Italian economy on path to reform to escape stagnation

Italy faces enormous challenges. The Italian economy is in its third recession since 2008, having contracted for the second consecutive quarter by 0.2% in Q2 2014.

Italy’s economic weakness is largely due to long-term structural problems with the economy – a bloated civil service, powerful trade unions, high taxes and a discredited political elite.

Successive governments have attempted to stimulate the economy by increasing public spending – Italy’s public debt now stands at an unsustainable 135% of GDP and the country is facing tough austerity measures as it struggles to adhere to EU rules and keep its budget deficit under 3% of GDP. As the Eurozone’s third largest economy, Italy’s economic weakness poses a threat to the revival of the Eurozone as a whole.

Mr Renzi’s Revolution

However, there are some reasons to be optimistic – Matteo Renzi, the fifth Italian prime minister since the global financial crash, marks a break with the past and has an ambitious reform agenda combining economic structural reform and austerity with a more growth focused strategy and a promise not to increase taxes. Historically, Italy has managed to achieve above EU average levels of growth and service a surprisingly high level of government debt. If Mr Renzi manages to execute his reform programme, which he describes as a ‘revolution’, Italy could surprise on the upside and escape some economists’ predictions of years of stagnation.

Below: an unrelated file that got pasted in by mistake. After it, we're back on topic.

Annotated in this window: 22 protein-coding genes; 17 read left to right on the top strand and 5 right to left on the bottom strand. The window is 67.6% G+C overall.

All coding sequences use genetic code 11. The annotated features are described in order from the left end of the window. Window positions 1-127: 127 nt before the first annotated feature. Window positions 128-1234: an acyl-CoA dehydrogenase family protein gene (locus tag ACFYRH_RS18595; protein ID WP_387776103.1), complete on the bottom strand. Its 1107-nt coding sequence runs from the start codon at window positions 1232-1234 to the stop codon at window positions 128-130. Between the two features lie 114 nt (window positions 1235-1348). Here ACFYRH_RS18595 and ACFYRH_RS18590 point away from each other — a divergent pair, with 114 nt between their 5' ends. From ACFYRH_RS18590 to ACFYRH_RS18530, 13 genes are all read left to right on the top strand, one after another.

Italian Equity Market and Winds of Change in Corporate Italy

With regard to the Italian stock market, it is easy to dismiss Italy as an investment market, due to the wider Italian economic malaise. However, over the last year and since Mr Renzi’s election 7 months ago, the Italian equity market has outperformed both Germany and France, the Eurozone’s two largest economies.

There are encouraging changes as the cross-shareholdings and shareholder pacts in place since the Second World War are dissolving and reducing the power of controlling cliques, affecting giants such as Mediobanca, Generali and Telecom Italia. Privatisations are also helping open up the Italian market and an increase in the free float of equities is making Italy more investable for institutions and foreign investors. This is leading to improvements in corporate governance and more interest from smaller companies in gaining a listing, as well as an increase in private equity investment.

[Matthew Clark, 30 September 2014, article written for Citywire]

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